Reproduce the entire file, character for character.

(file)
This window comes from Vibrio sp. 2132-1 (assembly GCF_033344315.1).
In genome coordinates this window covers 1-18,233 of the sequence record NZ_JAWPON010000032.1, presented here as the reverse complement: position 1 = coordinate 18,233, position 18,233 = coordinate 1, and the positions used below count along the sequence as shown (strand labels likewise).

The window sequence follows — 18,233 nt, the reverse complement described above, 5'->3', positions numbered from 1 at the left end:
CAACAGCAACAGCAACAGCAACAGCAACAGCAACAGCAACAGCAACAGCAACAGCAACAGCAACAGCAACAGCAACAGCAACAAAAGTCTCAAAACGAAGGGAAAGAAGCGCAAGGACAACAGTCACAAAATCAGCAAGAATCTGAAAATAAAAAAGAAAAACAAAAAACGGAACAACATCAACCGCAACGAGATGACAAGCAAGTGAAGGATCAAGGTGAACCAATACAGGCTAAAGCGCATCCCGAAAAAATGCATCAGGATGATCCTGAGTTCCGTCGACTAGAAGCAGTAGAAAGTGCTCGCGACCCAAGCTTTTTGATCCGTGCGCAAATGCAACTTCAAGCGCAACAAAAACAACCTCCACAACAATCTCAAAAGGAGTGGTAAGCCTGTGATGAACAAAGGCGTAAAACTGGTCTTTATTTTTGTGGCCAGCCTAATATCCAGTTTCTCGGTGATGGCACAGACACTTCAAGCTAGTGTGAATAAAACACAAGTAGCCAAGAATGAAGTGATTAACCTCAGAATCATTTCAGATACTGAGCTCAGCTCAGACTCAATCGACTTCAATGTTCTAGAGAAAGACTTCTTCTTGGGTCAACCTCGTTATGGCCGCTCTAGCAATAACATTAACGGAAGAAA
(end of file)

This window comes from Vibrio sp. 2132-1 (assembly GCF_033344315.1).
In genome coordinates this window covers 1-18,233 of the sequence record NZ_JAWPON010000032.1, presented here as the reverse complement: position 1 = coordinate 18,233, position 18,233 = coordinate 1, and the positions used below count along the sequence as shown (strand labels likewise).

The window sequence follows — 18,233 nt, the reverse complement described above, 5'->3', positions numbered from 1 at the left end:
CAACAGCAACAGCAACAGCAACAGCAACAGCAACAGCAACAGCAACAGCAACAGCAACAGCAACAGCAACAGCAACAGCAACAAAAGTCTCAAAACGAAGGGAAAGAAGCGCAAGGACAACAGTCACAAAATCAGCAAGAATCTGAAAATAAAAAAGAAAAACAAAAAACGGAACAACATCAACCGCAACGAGATGACAAGCAAGTGAAGGATCAAGGTGAACCAATACAGGCTAAAGCGCATCCCGAAAAAATGCATCAGGATGATCCTGAGTTCCGTCGACTAGAAGCAGTAGAAAGTGCTCGCGACCCAAGCTTTTTGATCCGTGCGCAAATGCAACTTCAAGCGCAACAAAAACAACCTCCACAACAATCTCAAAAGGAGTGGTAAGCCTGTGATGAACAAAGGCGTAAAACTGGTCTTTATTTTTGTGGCCAGCCTAATATCCAGTTTCTCGGTGATGGCACAGACACTTCAAGCTAGTGTGAATAAAACACAAGTAGCCAAGAATGAAGTGATTAACCTCAGAATCATTTCAGATACTGAGCTCAGCTCAGACTCAATCGACTTCAATGTTCTAGAGAAAGACTTCTTCTTGGGTCAACCTCGTTATGGCCGCTCTAGCAATAACATTAACGGAAGAAA